Jerick McKinnon

Chiefs To Sign RB Jerick McKinnon

Despite injuries marring his 49ers tenure, Jerick McKinnon will receive another opportunity. The Chiefs are signing the veteran running back, Peter Schrager of tweets.

McKinnon, 28, spent the past three seasons with the 49ers but only played in one of them. Knee injuries sidelined the former Vikings draftee throughout the 2018 and ’19 seasons. However, McKinnon played in all 16 49ers games last season — albeit in a limited role.

He will join a Chiefs backfield headlined by 2020 first-round pick Clyde Edwards-Helaire. The Chiefs signed Le’Veon Bell midway through last season; Bell remains a free agent. The Chiefs also released Damien Williams, their 2019 starter who opted out in 2020. Multiyear Chiefs backups Darrel Williams and Darwin Thompson remain under contract, however.

Amid a slew of injuries to strike the 49ers backfield, McKinnon totaled 572 scrimmage yards and six touchdowns in 16 games. He was the only one of San Francisco’s top five halfbacks to play all 16 contests, though the team gave him only 114 touches.

McKinnon totaled 991 yards from scrimmage in his final Vikings season, leading the 49ers to give him top-five (at the time) running back money in March 2018. But knee injuries forced the team to redo McKinnon’s deal last year. The former college quarterback will now move on.

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Latest On Jerick McKinnon’s Recovery

After not seeing a snap of regular season action in either of his first two years with the 49ers, running back Jerick McKinnon was rumored as a potential cap casualty a few months ago. But in March, he agreed to a pay cut to stay with the club, and now that San Francisco has traded Matt Breida to the Dolphins, McKinnon once again has a good opportunity to be a major contributor in the Niners’ offense.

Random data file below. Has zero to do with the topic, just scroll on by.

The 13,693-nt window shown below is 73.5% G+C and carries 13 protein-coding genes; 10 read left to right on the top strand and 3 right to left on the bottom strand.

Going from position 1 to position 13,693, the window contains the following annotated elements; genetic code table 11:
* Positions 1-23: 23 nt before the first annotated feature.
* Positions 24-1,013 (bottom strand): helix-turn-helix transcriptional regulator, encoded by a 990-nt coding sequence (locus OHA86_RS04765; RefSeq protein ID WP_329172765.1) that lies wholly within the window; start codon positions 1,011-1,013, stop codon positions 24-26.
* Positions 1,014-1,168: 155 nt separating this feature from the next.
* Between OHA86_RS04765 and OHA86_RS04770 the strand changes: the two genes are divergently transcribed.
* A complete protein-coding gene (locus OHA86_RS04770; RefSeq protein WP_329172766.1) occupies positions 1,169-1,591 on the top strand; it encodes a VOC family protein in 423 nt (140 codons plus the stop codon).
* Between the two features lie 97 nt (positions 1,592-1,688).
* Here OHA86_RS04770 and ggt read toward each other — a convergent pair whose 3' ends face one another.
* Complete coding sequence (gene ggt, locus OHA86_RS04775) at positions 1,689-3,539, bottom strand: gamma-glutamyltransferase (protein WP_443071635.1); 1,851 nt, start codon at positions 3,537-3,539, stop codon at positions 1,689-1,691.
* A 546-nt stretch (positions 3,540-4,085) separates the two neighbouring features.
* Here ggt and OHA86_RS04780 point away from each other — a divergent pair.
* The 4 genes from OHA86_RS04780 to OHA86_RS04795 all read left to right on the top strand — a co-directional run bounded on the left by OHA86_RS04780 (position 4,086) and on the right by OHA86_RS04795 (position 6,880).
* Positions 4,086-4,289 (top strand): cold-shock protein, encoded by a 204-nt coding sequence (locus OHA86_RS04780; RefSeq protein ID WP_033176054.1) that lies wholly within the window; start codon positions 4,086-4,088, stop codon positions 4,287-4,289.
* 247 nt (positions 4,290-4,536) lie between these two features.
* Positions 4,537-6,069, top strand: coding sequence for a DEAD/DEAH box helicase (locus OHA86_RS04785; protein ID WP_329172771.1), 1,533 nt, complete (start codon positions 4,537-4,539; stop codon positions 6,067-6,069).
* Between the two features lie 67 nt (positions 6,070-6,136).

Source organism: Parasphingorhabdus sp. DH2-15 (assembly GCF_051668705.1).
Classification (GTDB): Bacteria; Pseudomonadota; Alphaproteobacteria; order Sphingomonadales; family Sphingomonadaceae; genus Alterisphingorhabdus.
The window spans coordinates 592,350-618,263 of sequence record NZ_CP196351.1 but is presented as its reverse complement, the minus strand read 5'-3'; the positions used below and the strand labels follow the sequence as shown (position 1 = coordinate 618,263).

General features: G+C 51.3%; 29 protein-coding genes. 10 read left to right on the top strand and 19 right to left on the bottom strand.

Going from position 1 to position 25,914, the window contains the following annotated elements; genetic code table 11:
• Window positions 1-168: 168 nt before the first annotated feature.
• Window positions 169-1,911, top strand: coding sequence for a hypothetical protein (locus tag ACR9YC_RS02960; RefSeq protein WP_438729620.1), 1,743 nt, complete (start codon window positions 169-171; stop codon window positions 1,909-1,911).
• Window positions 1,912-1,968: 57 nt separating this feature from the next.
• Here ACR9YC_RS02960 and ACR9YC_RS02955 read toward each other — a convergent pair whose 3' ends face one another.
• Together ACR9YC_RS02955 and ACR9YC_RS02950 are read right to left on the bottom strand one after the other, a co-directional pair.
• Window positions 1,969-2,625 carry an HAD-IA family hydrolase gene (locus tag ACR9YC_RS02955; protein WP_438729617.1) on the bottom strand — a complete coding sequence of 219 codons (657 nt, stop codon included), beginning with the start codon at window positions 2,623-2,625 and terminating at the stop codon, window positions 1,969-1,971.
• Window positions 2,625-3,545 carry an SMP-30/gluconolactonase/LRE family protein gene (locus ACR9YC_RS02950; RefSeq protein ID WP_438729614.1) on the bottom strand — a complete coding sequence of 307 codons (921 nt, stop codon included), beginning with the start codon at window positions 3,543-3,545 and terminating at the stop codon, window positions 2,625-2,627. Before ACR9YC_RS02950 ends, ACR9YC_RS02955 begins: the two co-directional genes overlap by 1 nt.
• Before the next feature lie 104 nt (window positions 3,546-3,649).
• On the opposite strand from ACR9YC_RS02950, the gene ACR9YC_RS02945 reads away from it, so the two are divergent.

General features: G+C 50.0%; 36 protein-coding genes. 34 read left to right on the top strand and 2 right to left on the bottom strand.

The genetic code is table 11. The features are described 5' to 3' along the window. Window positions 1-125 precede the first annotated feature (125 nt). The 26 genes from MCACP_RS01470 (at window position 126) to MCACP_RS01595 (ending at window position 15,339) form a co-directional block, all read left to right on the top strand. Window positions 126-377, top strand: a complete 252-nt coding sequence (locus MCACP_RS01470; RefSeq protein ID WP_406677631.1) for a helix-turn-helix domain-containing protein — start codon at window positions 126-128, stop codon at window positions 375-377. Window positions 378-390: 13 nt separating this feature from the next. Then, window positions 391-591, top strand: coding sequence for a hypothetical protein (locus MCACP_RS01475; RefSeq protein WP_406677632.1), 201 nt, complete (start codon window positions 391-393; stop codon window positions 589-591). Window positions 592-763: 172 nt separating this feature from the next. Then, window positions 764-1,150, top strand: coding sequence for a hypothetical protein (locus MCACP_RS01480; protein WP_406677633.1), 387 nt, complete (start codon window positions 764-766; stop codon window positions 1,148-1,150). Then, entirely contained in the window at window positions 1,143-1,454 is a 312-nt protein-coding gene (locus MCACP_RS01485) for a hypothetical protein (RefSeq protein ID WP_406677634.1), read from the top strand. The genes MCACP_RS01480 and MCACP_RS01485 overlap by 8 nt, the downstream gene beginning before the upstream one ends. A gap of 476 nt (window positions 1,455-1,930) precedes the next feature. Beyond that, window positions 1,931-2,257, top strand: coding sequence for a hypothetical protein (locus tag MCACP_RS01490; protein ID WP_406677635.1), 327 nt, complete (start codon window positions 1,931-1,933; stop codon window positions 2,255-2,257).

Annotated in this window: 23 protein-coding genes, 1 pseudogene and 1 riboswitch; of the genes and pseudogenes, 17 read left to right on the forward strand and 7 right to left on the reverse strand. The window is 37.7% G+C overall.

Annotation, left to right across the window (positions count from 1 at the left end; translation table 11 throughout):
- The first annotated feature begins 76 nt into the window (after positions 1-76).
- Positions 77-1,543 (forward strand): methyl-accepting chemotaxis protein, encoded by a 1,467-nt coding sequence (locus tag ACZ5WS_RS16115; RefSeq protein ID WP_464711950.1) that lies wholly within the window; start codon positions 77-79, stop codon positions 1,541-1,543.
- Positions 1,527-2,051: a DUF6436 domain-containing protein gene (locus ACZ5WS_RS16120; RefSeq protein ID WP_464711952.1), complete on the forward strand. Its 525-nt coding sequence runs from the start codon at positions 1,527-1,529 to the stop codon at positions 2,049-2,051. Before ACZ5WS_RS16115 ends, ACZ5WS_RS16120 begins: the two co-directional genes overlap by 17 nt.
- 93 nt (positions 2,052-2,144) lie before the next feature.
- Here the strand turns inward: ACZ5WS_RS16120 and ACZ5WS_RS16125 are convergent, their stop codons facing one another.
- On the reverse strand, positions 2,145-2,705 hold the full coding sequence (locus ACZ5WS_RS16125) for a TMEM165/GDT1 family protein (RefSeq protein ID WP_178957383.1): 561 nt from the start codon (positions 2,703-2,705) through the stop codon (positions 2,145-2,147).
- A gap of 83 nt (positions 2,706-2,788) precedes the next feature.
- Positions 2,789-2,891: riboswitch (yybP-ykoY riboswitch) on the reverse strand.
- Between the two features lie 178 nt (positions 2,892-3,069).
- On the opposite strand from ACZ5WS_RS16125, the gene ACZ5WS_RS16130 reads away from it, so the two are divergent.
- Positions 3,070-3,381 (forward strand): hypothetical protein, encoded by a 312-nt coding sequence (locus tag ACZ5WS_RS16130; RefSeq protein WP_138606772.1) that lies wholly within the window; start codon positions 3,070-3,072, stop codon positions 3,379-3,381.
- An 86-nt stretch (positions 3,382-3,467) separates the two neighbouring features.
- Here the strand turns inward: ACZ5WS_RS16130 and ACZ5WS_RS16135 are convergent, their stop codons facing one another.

It appears as if 2019 breakout performer Raheem Mostert will head up the team’s RB depth chart, with Tevin Coleman and Jeff Wilson also in the mix. But McKinnon’s abilities as a receiver out of the backfield and his precise route-running — which prompted head coach Kyle Shanahan to push for him in the 2018 offseason — would be a welcome addition to the 49ers’ attack, and the team is cautiously optimistic that he can finally make an impact.

“We’re pulling for Jerick and it would be huge for us because we had a clear vision of what he could bring to us,” GM John Lynch recently said on the 49ers Insider Podcast (via Matt Maiocco of NBC Sports Bay Area). “We thought he’d be excellent in terms of (being a receiver) — really, a tough guy to match up with in space. And our (coaches) are really good about putting our guys in space. So that would be tremendous for us.”

McKinnon tore his ACL prior to the 2018 season, and Maiocco says McKinnon was shelved for the 2019 campaign because the ACL graft did not fill back in as hoped. Instead, “Jet” needed to go under the knife again to pack the ACL graft with bone marrow from his hip.

The 28-year-old is reportedly making good progress in his recovery, but Lynch is tempering his expectations for the time being.

“I think there’s always that critical last juncture of a rehab where you go from running straight ahead and even trying to simulate some of the cutting that goes on at (running back), specifically,” Lynch said. “Then, you go play football and it becomes much more reactive. And that’s where he struggled. He’s continued to put in work. There are some positive signs that we’re on a better track.”